By Holden Wilen
Feb 12, 2020
Dozens of people from industries across Maryland came to Annapolis Wednesday to testify against a bill that would eliminate many of the state’s tax credit and incentive programs.
The House Ways and Means Committee conducted hearings on many of the key bills being watched by the business community during this year’s legislative session. The committee’s chairwoman, Del. Anne Kaiser, a Democrat from Montgomery County, has proposed a bill to eliminate eight incentives offered by the state to attract and grow businesses in Maryland.
Programs eliminated by the bill would include enterprise zones, One Maryland tax credits, opportunity zone enhancements, the biotech tax credit, film production tax credits, the cybersecurity tax credit and the small business tax relief credit.
Bills included a proposal by Del. Mary Lehman, a Prince George’s County Democrat, to implement combined reporting, which businesses have been fighting against for years. Combined reporting would require companies with subsidiaries in different states to account for those subsidiaries when filing their income taxes in Maryland. Legislative analysts estimated the bill would generate $561.5 million in revenue through fiscal 2025.
Another bill, proposed by Montgomery County Democrat Vaughn Stewart, would create a so-called “throwback rule” in determining whether sales are considered to have happened in Maryland when calculating state corporate income tax. It would require Maryland-headquartered companies to pay corporate income taxes on revenue earned outside of the state, but not taxed elsewhere.
The proposal is estimated to generate $251.1 million in state revenue through fiscal 2025.
Various groups, including the Greater Baltimore Committee, the Maryland Chamber of Commerce and the Council On State Taxation, said both proposals would hurt Maryland’s already negative business reputation and make the state less competitive.
Stewart defended his proposal, calling the warnings of the opponents “apocalyptic.”
“They’re not providing any studies to back it up,” he said.
For his part, Stewart cited several academic studies that found throwback rules do not have a significant impact on business activity or employment.
Supporters of Stewart’s and Lehman’s proposals argued that taxes don’t actually play a big role in site location for companies. Del. Eric Leudtke, the majority leader in the House and a member of the Ways and Means Committee, also questioned the role of taxes.
“I wonder if tax climate really has that much impact on the business climate of state, given that we don’t have [the throwback rule],” Leudtke said. “Or is it tax policy that has a fairly limited role in economic growth in the state?”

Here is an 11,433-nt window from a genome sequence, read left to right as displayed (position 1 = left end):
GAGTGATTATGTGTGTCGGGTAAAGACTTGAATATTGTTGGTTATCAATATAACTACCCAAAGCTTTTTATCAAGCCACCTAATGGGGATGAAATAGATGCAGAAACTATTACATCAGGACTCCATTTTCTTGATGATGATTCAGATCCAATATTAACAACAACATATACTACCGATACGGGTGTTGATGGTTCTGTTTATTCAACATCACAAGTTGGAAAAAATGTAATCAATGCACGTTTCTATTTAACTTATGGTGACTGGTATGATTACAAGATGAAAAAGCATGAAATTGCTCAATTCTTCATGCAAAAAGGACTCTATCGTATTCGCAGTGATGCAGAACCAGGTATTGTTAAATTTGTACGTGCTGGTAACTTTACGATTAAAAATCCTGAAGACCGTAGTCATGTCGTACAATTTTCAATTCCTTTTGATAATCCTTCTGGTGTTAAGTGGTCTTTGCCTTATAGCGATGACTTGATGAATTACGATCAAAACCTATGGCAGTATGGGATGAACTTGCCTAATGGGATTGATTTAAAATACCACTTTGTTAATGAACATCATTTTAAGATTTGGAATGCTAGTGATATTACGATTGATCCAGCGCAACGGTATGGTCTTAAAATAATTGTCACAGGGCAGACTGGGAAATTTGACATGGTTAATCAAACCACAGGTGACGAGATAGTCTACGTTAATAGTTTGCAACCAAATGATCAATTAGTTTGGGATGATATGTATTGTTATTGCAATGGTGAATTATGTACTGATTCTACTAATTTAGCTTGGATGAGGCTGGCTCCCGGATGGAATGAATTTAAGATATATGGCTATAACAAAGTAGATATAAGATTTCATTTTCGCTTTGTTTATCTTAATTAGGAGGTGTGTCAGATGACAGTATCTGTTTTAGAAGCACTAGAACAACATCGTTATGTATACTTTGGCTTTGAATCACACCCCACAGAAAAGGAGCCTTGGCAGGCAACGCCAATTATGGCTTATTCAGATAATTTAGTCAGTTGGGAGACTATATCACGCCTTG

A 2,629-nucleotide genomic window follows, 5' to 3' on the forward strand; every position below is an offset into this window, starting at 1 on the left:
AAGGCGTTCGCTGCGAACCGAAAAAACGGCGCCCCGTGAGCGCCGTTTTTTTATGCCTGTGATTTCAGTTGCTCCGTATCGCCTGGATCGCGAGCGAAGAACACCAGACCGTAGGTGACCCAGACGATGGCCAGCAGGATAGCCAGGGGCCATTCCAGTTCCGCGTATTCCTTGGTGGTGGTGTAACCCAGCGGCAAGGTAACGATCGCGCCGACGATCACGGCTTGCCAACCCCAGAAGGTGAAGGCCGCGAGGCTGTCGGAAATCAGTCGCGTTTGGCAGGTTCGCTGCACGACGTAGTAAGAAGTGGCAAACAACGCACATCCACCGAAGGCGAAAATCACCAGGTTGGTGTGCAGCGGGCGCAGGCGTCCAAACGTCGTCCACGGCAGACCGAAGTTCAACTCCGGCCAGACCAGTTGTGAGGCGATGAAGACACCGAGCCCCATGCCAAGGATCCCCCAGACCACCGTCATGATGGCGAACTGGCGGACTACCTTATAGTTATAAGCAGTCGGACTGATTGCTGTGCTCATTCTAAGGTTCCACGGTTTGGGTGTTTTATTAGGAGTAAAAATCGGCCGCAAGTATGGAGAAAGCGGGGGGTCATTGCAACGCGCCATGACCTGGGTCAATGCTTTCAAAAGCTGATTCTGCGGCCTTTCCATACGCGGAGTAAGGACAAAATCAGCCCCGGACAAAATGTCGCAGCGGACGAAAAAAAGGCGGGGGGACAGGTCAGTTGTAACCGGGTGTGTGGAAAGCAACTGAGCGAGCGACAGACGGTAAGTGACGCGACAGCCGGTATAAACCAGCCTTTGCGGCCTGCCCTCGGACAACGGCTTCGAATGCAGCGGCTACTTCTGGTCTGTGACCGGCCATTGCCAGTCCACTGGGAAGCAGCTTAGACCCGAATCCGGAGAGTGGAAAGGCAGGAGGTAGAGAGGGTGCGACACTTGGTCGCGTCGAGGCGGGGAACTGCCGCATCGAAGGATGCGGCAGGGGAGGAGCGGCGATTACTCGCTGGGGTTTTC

The business advocates said Maryland’s tax climate needs to be looked at holistically. For example, Maryland already has a moderately high corporate income tax rate.
Other bills receiving testimony during the marathon hearing included a package of bills proposed by Del. Julie Palakovich Carr of Montgomery County. Her legislative package includes:
- HB222 — This bill implements an additional 1% income tax on net capital gains. The bill would provide Maryland with $766.3 million in additional revenue through fiscal year 2025.
- HB223 — Titled the “End Ineffective Business Subsidies Act of 2020,” the bill terminates various incentives for businesses including enterprise zones, the One Maryland Tax Credit program, opportunity zone enhancements and the biotechnology tax credit. The bill would add $65.8 million to state revenue through fiscal 2025.
- HB224 — The bill decouples Maryland from the federal government for a tax break given to people who invest in an opportunity zone, providing the state with an additional $71.7 million through fiscal 2025.
- HB507 — The bill imposes imposes a state tax on income distributed to members of pass-through entities from the entity’s income exceeding $1 million. Pass-through entities include partnerships and other types of businesses that are not registered as traditional corporations, such as law firms, accounting firms and others. The bill is estimated to generate $1.8 billion in revenue through fiscal 2025.
Business groups opposed those bills as well. The Greater Baltimore Committee called on lawmakers to pass legislation creating a tax commission to study “a fair, equitable and modernized system of taxation.”
To read the full story, visit the Baltimore Business Journal’s website.
Source: Baltimore Business Journal